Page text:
It is important to realize that these sorts of researchers actually DO find major items that the SEC misses from time to time; the “options backdating” scandal (where executives chose the most advantageous day where the price was lowest as the date of issuance for their options) was broken by researchers and not the SEC itself. It will be interesting to see if this study can be extended or similar ones launched and how far these investigations go. Unlike the options dating scandal where the companies themselves were charged in this case if you see an strange event like a bump in trading they would have a lot of work to do in order to determine who profited and why and whether or not it was based on insider information.
One of the goals I have set for myself for the summer is to educate myself on the American Revolution. I have basic knowledge, but need to dig deeper.
My challenge for you, our smart Chicago Boyz commenters and authors, is to suggest a book or two that would be absolutely essential for me to read. To narrow this broad topic a bit, I don’t need suggestions about the Revolutionary War itself – I am treating the War as a separtate topic to be addressed at a later date. Obviously the War will need to be gone over in basics , but I am not looking for detailed campaign and battle information at this point.
Took a flight recently and in my security line they were putting everyone through the scanner. I didn’t want to be scanned so I asked for a patdown instead. Interesting experience. I don’t recommend it except that I sort of do (keep reading). It’s no fun having some gruff fellow with a shaved head run his hands up your legs and under your waistband. My impression is that the screeners do not enjoy this work, and that their attitude is that if you are dumb enough to ask for a hand search they are going to take some satisfaction in giving you what you asked for, good and hard. Or maybe they just don’t like it when passengers make work for them. Much easier to run everyone through scanners.
Perhaps more travelers should ask for patdowns, to slow down the system and pressure Congress to junk it or at least eliminate its worst features.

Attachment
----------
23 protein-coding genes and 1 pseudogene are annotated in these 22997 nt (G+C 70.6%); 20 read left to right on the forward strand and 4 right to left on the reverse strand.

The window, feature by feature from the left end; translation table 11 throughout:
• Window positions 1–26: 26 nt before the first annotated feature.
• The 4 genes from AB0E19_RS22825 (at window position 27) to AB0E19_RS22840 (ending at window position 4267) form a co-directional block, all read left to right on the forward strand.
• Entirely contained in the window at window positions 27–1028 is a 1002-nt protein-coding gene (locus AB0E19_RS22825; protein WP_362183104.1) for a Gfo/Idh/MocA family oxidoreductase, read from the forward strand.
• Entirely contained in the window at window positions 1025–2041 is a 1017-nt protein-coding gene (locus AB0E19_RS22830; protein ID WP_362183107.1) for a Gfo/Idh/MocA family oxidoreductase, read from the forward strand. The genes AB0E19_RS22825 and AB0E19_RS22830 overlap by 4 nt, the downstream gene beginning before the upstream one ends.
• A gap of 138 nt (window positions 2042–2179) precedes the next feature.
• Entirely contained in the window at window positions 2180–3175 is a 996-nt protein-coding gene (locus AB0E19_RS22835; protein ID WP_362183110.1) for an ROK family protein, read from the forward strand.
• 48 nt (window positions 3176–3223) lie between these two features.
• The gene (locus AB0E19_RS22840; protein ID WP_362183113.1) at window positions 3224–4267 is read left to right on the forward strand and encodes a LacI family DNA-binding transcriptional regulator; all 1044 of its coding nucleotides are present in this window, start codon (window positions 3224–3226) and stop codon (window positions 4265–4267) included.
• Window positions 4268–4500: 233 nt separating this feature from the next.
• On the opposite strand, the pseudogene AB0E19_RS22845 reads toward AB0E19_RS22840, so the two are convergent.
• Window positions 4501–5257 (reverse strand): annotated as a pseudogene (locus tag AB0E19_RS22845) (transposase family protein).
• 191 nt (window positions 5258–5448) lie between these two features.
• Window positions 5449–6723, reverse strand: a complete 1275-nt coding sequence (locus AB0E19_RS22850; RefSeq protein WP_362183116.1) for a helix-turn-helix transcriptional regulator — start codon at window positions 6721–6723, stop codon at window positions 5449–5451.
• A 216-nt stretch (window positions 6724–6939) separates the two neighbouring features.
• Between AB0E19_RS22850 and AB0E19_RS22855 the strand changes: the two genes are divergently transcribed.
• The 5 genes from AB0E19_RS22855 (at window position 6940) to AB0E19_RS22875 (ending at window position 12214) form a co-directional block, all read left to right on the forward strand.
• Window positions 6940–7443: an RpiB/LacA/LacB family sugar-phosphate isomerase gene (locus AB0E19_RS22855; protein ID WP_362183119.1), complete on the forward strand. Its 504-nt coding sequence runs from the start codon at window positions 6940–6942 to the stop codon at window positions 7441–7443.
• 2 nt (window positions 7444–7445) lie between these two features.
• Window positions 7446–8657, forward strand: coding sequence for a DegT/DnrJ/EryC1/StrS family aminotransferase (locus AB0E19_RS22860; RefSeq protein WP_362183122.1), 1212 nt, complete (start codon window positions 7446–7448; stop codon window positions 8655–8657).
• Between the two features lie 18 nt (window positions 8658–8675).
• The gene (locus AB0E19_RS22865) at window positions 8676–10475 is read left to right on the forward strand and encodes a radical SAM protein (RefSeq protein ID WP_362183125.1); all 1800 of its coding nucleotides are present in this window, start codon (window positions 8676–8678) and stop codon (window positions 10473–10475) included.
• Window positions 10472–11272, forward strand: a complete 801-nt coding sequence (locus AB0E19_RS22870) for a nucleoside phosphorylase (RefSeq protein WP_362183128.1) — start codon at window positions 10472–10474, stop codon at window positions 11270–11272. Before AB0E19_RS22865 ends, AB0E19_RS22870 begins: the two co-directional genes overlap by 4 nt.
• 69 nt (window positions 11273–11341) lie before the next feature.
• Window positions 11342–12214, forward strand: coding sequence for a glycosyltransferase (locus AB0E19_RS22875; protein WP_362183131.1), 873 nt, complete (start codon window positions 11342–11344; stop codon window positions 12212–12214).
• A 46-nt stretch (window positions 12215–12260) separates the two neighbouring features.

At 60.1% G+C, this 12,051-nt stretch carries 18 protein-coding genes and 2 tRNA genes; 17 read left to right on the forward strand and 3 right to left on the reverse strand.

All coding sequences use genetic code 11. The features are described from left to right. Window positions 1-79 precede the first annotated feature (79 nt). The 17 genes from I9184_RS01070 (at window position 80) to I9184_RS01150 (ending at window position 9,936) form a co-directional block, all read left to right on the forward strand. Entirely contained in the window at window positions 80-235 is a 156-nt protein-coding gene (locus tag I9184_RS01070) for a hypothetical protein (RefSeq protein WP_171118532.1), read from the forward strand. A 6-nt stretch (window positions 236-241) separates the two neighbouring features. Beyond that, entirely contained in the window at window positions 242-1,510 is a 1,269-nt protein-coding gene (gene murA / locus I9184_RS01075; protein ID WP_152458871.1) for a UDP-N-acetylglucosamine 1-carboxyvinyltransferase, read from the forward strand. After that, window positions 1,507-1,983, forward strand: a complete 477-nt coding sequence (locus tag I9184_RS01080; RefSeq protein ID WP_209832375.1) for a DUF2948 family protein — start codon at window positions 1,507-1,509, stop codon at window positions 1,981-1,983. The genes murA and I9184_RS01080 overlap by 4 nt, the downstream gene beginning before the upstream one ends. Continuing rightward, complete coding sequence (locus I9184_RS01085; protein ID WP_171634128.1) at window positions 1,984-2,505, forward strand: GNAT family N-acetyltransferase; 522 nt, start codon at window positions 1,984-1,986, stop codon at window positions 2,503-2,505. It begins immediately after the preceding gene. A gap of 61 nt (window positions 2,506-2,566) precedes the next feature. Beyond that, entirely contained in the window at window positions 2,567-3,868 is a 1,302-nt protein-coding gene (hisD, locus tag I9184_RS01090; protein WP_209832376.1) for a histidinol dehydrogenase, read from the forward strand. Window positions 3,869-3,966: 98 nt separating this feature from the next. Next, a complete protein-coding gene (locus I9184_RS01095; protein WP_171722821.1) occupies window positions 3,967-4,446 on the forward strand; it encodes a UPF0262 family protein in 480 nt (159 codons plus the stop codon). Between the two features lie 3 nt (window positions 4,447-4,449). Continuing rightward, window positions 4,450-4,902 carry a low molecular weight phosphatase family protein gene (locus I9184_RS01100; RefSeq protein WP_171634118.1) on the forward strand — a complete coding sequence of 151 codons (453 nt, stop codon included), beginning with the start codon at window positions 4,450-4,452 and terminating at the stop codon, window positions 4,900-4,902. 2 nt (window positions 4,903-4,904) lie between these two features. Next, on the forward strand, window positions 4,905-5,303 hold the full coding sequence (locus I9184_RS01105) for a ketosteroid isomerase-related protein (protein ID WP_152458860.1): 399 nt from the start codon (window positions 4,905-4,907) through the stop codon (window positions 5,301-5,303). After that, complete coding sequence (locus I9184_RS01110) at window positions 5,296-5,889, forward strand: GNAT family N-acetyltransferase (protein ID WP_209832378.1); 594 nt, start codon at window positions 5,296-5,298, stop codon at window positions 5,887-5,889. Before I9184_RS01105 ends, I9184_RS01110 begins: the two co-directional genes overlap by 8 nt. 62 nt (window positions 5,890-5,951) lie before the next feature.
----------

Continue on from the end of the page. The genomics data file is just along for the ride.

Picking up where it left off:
A while ago I traveled to Israel. On the way back an American guy in the security line started taking off his shoes, and a screener told him to keep them on because this isn’t America (unspoken: and here we do things rationally). Why is it so institutionally and politically difficult for us to treat airport security (and other issues) rationally?
As I previously mentioned, my favorite book from last year was the memoirs of Lord Wolseley. I am currently reading a decent biography of Wolseley, The Model Major General, A Biography of Field-Marshall Lord Wolseley by Joseph H. Lehmann (1964). Lehmann’s book fills in many interesting details, but it cannot possibly capture the verve and excitement and unrefined Victorian era honesty and cultural confidence of the memoir, which is in Wolseley’s own words. I remember picking up the Lehmann book years ago, it was marked as $6, but it was half off because it had sat on the shelf at Bookman’s Corner for over a year. It is amazing that a man as world-renowned, powerful and influential as Wolseley should have fallen into such absolute obscurity. In 1890 literally anyone in the world who could read a newspaper would have known who he was. Now it may be the case that not one person in a million has heard of him, i.e. that maybe fewer than 7,000 people in the world know who he was. Such is the fleetingness of fame and human greatness.
Grandmother Croizet was far more regal than any descendent of Georg, Elector of Hanover. She had far more personal qualifications for the title of queen than the ability to produce an heir to secure the Protestant succession of occupied Britain.
She was warm but correct when pleased and wrathful with flashing eyes when displeased. When she was not amused, she was not amused. I was never around when she ordered heads to roll but roll they must have.